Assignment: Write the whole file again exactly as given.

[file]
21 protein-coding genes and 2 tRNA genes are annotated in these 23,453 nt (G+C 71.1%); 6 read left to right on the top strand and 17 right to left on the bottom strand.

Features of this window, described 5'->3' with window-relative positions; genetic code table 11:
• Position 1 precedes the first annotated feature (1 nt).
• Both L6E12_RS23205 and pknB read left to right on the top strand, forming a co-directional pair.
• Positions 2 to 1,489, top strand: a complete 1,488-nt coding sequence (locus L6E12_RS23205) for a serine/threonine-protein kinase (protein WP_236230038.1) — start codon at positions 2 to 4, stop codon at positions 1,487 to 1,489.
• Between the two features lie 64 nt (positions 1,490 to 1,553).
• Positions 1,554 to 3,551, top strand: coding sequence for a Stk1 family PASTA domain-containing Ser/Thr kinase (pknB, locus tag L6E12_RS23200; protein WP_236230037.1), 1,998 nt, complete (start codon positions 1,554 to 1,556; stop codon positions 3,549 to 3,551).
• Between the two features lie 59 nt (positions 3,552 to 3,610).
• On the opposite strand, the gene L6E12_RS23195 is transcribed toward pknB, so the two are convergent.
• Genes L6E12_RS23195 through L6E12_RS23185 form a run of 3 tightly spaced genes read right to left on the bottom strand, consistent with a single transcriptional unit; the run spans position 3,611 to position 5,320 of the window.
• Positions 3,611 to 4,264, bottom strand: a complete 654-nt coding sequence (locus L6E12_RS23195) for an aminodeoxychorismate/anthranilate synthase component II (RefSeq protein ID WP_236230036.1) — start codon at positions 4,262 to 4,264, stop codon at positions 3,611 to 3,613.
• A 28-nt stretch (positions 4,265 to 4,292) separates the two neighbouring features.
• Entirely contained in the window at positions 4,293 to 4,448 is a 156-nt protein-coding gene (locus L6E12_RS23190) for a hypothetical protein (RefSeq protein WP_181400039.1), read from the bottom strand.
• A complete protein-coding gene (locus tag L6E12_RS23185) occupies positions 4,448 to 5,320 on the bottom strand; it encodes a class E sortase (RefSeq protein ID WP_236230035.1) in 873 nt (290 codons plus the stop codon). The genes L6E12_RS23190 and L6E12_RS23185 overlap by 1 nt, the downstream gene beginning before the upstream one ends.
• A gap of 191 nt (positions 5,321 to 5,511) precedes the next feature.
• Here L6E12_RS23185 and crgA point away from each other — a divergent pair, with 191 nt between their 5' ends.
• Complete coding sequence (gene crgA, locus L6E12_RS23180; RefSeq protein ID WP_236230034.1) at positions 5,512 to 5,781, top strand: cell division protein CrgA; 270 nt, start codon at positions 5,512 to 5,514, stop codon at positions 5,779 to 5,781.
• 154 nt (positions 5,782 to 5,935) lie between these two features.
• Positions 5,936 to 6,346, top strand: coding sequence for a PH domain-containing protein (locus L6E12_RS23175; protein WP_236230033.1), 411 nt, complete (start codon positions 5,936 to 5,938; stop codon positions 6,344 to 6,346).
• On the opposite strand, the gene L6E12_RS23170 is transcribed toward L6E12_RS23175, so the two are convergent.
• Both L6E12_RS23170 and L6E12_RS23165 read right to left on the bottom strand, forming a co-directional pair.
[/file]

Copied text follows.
21 protein-coding genes and 2 tRNA genes are annotated in these 23,453 nt (G+C 71.1%); 6 read left to right on the top strand and 17 right to left on the bottom strand.

Features of this window, described 5'->3' with window-relative positions; genetic code table 11:
• Position 1 precedes the first annotated feature (1 nt).
• Both L6E12_RS23205 and pknB read left to right on the top strand, forming a co-directional pair.
• Positions 2 to 1,489, top strand: a complete 1,488-nt coding sequence (locus L6E12_RS23205) for a serine/threonine-protein kinase (protein WP_236230038.1) — start codon at positions 2 to 4, stop codon at positions 1,487 to 1,489.
• Between the two features lie 64 nt (positions 1,490 to 1,553).
• Positions 1,554 to 3,551, top strand: coding sequence for a Stk1 family PASTA domain-containing Ser/Thr kinase (pknB, locus tag L6E12_RS23200; protein WP_236230037.1), 1,998 nt, complete (start codon positions 1,554 to 1,556; stop codon positions 3,549 to 3,551).
• Between the two features lie 59 nt (positions 3,552 to 3,610).
• On the opposite strand, the gene L6E12_RS23195 is transcribed toward pknB, so the two are convergent.
• Genes L6E12_RS23195 through L6E12_RS23185 form a run of 3 tightly spaced genes read right to left on the bottom strand, consistent with a single transcriptional unit; the run spans position 3,611 to position 5,320 of the window.
• Positions 3,611 to 4,264, bottom strand: a complete 654-nt coding sequence (locus L6E12_RS23195) for an aminodeoxychorismate/anthranilate synthase component II (RefSeq protein ID WP_236230036.1) — start codon at positions 4,262 to 4,264, stop codon at positions 3,611 to 3,613.
• A 28-nt stretch (positions 4,265 to 4,292) separates the two neighbouring features.
• Entirely contained in the window at positions 4,293 to 4,448 is a 156-nt protein-coding gene (locus L6E12_RS23190) for a hypothetical protein (RefSeq protein WP_181400039.1), read from the bottom strand.
• A complete protein-coding gene (locus tag L6E12_RS23185) occupies positions 4,448 to 5,320 on the bottom strand; it encodes a class E sortase (RefSeq protein ID WP_236230035.1) in 873 nt (290 codons plus the stop codon). The genes L6E12_RS23190 and L6E12_RS23185 overlap by 1 nt, the downstream gene beginning before the upstream one ends.
• A gap of 191 nt (positions 5,321 to 5,511) precedes the next feature.
• Here L6E12_RS23185 and crgA point away from each other — a divergent pair, with 191 nt between their 5' ends.
• Complete coding sequence (gene crgA, locus L6E12_RS23180; RefSeq protein ID WP_236230034.1) at positions 5,512 to 5,781, top strand: cell division protein CrgA; 270 nt, start codon at positions 5,512 to 5,514, stop codon at positions 5,779 to 5,781.
• 154 nt (positions 5,782 to 5,935) lie between these two features.
• Positions 5,936 to 6,346, top strand: coding sequence for a PH domain-containing protein (locus L6E12_RS23175; protein WP_236230033.1), 411 nt, complete (start codon positions 5,936 to 5,938; stop codon positions 6,344 to 6,346).
• On the opposite strand, the gene L6E12_RS23170 is transcribed toward L6E12_RS23175, so the two are convergent.
• Both L6E12_RS23170 and L6E12_RS23165 read right to left on the bottom strand, forming a co-directional pair.